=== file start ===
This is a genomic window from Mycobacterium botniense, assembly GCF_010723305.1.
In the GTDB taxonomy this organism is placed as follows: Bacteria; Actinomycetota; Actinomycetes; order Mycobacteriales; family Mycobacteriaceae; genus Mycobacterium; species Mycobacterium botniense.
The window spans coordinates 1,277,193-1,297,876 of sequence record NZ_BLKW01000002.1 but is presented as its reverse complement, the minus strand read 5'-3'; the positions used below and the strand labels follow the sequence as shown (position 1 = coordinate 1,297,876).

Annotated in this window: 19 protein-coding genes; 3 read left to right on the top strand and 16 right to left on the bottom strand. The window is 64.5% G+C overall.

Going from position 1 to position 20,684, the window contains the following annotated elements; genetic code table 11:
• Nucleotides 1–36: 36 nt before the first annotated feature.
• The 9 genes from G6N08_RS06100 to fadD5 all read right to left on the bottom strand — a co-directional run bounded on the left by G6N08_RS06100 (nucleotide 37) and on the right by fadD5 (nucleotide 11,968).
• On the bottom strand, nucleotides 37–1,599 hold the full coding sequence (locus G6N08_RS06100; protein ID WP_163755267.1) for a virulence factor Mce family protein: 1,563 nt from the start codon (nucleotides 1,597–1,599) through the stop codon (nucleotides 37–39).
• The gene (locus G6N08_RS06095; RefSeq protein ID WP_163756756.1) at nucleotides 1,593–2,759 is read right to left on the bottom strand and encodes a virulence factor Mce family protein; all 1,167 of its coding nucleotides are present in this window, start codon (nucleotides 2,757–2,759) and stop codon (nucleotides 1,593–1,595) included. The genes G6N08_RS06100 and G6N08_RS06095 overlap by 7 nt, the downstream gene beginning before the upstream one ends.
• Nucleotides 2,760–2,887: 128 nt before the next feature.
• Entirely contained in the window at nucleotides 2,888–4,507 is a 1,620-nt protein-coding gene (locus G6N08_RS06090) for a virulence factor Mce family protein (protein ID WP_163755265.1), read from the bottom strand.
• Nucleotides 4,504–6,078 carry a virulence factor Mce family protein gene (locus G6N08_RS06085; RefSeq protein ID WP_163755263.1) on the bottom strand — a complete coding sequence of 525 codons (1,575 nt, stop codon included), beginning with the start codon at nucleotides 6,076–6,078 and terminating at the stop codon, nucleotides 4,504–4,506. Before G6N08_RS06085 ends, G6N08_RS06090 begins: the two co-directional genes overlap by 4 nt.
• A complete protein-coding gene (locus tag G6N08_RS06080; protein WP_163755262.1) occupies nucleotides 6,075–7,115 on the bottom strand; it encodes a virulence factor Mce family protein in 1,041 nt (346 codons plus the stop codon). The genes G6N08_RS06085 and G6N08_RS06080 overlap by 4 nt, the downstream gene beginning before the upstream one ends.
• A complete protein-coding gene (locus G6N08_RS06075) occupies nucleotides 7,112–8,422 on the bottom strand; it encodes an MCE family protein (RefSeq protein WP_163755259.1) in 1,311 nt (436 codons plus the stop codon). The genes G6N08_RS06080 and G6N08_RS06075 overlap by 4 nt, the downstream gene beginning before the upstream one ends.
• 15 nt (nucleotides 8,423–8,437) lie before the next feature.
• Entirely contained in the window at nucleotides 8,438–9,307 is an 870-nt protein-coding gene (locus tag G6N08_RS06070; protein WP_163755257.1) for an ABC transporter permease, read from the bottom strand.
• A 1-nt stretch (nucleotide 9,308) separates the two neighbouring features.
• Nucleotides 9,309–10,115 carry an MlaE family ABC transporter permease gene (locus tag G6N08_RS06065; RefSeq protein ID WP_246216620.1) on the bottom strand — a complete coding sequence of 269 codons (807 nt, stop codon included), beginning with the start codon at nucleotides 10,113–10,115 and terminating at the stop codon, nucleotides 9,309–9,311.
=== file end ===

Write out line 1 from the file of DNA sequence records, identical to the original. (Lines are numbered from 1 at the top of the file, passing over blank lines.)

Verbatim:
This is a genomic window from Mycobacterium botniense, assembly GCF_010723305.1.